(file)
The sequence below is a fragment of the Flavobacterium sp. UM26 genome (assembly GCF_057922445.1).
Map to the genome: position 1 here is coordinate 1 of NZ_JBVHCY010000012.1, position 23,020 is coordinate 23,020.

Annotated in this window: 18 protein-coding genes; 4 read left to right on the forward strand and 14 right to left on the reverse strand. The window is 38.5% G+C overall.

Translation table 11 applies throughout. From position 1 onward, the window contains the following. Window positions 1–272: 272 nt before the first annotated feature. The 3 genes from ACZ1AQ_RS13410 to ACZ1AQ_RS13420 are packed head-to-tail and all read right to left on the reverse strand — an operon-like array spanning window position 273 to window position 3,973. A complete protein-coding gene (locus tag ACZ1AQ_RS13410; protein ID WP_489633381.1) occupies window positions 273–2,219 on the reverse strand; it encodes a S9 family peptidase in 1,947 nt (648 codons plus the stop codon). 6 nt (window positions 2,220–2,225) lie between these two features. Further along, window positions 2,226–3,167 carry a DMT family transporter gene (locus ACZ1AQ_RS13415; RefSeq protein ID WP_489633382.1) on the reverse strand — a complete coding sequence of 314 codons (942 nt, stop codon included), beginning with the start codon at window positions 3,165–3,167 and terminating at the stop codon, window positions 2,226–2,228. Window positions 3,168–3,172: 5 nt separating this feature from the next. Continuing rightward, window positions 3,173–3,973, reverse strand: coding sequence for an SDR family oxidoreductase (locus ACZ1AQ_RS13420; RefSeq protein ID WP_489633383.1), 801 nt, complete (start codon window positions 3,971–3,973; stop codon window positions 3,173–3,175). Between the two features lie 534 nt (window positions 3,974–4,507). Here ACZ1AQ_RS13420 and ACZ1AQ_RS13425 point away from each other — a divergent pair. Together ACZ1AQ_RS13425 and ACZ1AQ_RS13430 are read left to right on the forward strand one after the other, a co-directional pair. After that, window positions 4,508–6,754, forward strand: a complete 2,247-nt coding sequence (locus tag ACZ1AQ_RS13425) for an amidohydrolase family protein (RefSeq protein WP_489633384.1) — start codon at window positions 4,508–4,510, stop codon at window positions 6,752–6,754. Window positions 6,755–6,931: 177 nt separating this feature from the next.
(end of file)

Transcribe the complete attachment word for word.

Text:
The sequence below is a fragment of the Flavobacterium sp. UM26 genome (assembly GCF_057922445.1).
Map to the genome: position 1 here is coordinate 1 of NZ_JBVHCY010000012.1, position 23,020 is coordinate 23,020.

Annotated in this window: 18 protein-coding genes; 4 read left to right on the forward strand and 14 right to left on the reverse strand. The window is 38.5% G+C overall.

Translation table 11 applies throughout. From position 1 onward, the window contains the following. Window positions 1–272: 272 nt before the first annotated feature. The 3 genes from ACZ1AQ_RS13410 to ACZ1AQ_RS13420 are packed head-to-tail and all read right to left on the reverse strand — an operon-like array spanning window position 273 to window position 3,973. A complete protein-coding gene (locus tag ACZ1AQ_RS13410; protein ID WP_489633381.1) occupies window positions 273–2,219 on the reverse strand; it encodes a S9 family peptidase in 1,947 nt (648 codons plus the stop codon). 6 nt (window positions 2,220–2,225) lie between these two features. Further along, window positions 2,226–3,167 carry a DMT family transporter gene (locus ACZ1AQ_RS13415; RefSeq protein ID WP_489633382.1) on the reverse strand — a complete coding sequence of 314 codons (942 nt, stop codon included), beginning with the start codon at window positions 3,165–3,167 and terminating at the stop codon, window positions 2,226–2,228. Window positions 3,168–3,172: 5 nt separating this feature from the next. Continuing rightward, window positions 3,173–3,973, reverse strand: coding sequence for an SDR family oxidoreductase (locus ACZ1AQ_RS13420; RefSeq protein ID WP_489633383.1), 801 nt, complete (start codon window positions 3,971–3,973; stop codon window positions 3,173–3,175). Between the two features lie 534 nt (window positions 3,974–4,507). Here ACZ1AQ_RS13420 and ACZ1AQ_RS13425 point away from each other — a divergent pair. Together ACZ1AQ_RS13425 and ACZ1AQ_RS13430 are read left to right on the forward strand one after the other, a co-directional pair. After that, window positions 4,508–6,754, forward strand: a complete 2,247-nt coding sequence (locus tag ACZ1AQ_RS13425) for an amidohydrolase family protein (RefSeq protein WP_489633384.1) — start codon at window positions 4,508–4,510, stop codon at window positions 6,752–6,754. Window positions 6,755–6,931: 177 nt separating this feature from the next.